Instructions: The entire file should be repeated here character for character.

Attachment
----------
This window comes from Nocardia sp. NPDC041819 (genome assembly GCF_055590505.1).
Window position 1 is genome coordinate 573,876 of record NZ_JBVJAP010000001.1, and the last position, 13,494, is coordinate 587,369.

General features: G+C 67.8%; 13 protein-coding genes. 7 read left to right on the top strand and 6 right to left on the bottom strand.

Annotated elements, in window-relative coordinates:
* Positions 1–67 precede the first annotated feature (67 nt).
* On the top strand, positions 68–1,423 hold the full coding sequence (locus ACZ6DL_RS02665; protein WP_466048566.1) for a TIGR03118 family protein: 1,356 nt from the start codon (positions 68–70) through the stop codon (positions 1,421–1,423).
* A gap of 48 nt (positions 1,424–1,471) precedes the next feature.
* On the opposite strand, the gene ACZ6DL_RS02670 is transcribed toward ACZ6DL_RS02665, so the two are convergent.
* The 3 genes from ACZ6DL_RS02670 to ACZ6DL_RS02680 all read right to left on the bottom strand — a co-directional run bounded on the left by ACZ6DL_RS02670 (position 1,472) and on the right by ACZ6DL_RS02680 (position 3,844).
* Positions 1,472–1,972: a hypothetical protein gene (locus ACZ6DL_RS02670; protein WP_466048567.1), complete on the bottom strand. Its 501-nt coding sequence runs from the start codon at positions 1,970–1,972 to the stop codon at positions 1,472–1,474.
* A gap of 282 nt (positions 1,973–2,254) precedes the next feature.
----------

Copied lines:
This window comes from Nocardia sp. NPDC041819 (genome assembly GCF_055590505.1).
Window position 1 is genome coordinate 573,876 of record NZ_JBVJAP010000001.1, and the last position, 13,494, is coordinate 587,369.

General features: G+C 67.8%; 13 protein-coding genes. 7 read left to right on the top strand and 6 right to left on the bottom strand.

Annotated elements, in window-relative coordinates:
* Positions 1–67 precede the first annotated feature (67 nt).
* On the top strand, positions 68–1,423 hold the full coding sequence (locus ACZ6DL_RS02665; protein WP_466048566.1) for a TIGR03118 family protein: 1,356 nt from the start codon (positions 68–70) through the stop codon (positions 1,421–1,423).
* A gap of 48 nt (positions 1,424–1,471) precedes the next feature.
* On the opposite strand, the gene ACZ6DL_RS02670 is transcribed toward ACZ6DL_RS02665, so the two are convergent.
* The 3 genes from ACZ6DL_RS02670 to ACZ6DL_RS02680 all read right to left on the bottom strand — a co-directional run bounded on the left by ACZ6DL_RS02670 (position 1,472) and on the right by ACZ6DL_RS02680 (position 3,844).
* Positions 1,472–1,972: a hypothetical protein gene (locus ACZ6DL_RS02670; protein WP_466048567.1), complete on the bottom strand. Its 501-nt coding sequence runs from the start codon at positions 1,970–1,972 to the stop codon at positions 1,472–1,474.
* A gap of 282 nt (positions 1,973–2,254) precedes the next feature.